An RCT is an appropriate way of looking at this. It was designed as a non-inferiority trial. This means it was aiming to see whether hormone therapy is just as good alone as it is when given in combination with chemotherapy for mid-range women, and gave no disadvantage.

What did the research involve?

The study was conducted between April 2006 and October 2010 and included 9,719 women between 18 and 75 years old with early stage breast cancer as defined above. Women who had experienced other cancers in the previous 5 years (excluding skin cancer and cervical cancer) were not able to join the study. None of the women in the trial had previously had chemotherapy or radiotherapy for this cancer.

All women underwent surgery to remove as much of their tumour as possible. Then, using results from the 21-gene test score they were split into 4 groups:

  • women who had a recurrence score of 10 or lower received hormone therapy only (1,619 women)
  • women who scored 26 or higher received hormone therapy plus chemotherapy (1,389 women)
  • women with a mid-range score of 11 to 25 were randomised to receive either hormone therapy alone or in combination with chemotherapy (6,711 women)

Hormone therapy was given for 5 years on average, and women were followed up for up to 9 years. The main outcome of interest was survival without disease recurrence.

What were the basic results?

For women in the mid-range score group, hormone therapy alone was just as good as hormone therapy in combination with chemotherapy. It made no difference to the likelihood of survival without the disease returning (hazard-ratio [HR] 1.08, 95% confidence-interval [CI] 0.94 to 1.24).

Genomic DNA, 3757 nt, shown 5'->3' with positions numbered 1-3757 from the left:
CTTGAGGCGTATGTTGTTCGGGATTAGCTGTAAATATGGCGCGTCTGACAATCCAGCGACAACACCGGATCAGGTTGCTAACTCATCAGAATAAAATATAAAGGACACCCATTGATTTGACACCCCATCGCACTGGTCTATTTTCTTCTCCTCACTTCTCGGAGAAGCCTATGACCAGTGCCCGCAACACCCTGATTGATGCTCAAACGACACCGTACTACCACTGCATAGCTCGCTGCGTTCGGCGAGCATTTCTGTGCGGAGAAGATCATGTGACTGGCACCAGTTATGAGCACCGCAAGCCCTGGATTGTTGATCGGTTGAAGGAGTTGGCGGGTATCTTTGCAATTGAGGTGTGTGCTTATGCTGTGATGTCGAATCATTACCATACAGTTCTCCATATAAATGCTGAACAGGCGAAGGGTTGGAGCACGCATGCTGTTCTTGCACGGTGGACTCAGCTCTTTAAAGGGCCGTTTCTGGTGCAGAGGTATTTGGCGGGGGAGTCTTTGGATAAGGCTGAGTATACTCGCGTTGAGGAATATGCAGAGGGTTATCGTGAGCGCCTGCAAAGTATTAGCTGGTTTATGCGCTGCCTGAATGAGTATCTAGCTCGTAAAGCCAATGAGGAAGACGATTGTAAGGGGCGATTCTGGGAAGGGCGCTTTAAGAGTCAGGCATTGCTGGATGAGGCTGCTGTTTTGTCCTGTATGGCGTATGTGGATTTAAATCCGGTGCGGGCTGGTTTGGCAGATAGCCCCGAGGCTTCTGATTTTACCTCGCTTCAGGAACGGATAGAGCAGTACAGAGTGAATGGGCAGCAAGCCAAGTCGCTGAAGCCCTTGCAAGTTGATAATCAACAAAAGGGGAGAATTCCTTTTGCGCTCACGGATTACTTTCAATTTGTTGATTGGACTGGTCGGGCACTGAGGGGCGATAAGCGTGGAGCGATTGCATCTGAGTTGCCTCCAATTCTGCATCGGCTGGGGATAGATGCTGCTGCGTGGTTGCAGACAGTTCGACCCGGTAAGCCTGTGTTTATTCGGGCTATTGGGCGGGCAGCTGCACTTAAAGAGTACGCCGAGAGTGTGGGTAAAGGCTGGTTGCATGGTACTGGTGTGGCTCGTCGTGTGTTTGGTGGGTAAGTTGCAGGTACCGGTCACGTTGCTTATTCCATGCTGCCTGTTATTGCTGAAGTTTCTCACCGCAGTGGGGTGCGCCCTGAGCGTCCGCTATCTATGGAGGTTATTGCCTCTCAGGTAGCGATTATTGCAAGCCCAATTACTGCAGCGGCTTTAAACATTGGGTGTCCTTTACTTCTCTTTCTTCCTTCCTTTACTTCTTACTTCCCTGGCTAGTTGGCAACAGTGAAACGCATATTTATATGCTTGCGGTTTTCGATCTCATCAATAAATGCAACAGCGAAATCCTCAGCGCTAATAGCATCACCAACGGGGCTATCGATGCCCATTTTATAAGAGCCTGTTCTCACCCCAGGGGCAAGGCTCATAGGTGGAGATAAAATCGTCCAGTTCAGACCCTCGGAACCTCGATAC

Nine years after treatment, around the same number of women in each treatment group were free from recurrence of their breast cancer (83.3% in the hormone only group, 84.3% in the combined group), and 94% of both groups had survived.

However, this effect did vary according to how old the women were. For women under 50, there was still some benefit to chemotherapy for those with test scores of 16 to 25.

How did the researchers interpret the results?

The researchers found similar results with hormone therapy alone or in combination with chemotherapy for women with this type of breast cancer who have a mid-range score on the 21-gene test.

They noted that their new research was particularly relevant to women over 50 who scored 25 or lower, and women under 50 who scored 15 or lower. The researchers also discussed other ongoing research, including whether the 21-gene test could be used in other types of breast cancer, and discuss a new 50-gene test for breast cancer.

Conclusion

This study is an important step forward in helping to identify the types of treatment that are most beneficial to people according to the precise nature of their cancer.

For women with this specific type of early stage breast cancer, the gene test may help inform discussions between healthcare teams and women as to the best course of treatment. However, the findings of this study will need to be considered alongside other evidence. The specific clinical features of each person's disease, their medical history and other health factors will also need to be taken into account.

Contrary to some of the media stories, this study, though important, will not necessarily lead to instant changes in the treatment people are receiving in the UK. NICE is in the process of updating guidance on the use of this test, and will likely consider this study alongside other evidence in forming recommendations. Making sure that people around the country receive the same access to the best diagnostic and treatment approaches is another important consideration.

If you have recently been diagnosed or are currently undergoing treatment for breast cancer, your healthcare professionals will discuss with you the most appropriate treatment course for your individual cancer and circumstances.

Analysis by Bazian
Edited by NHS Choices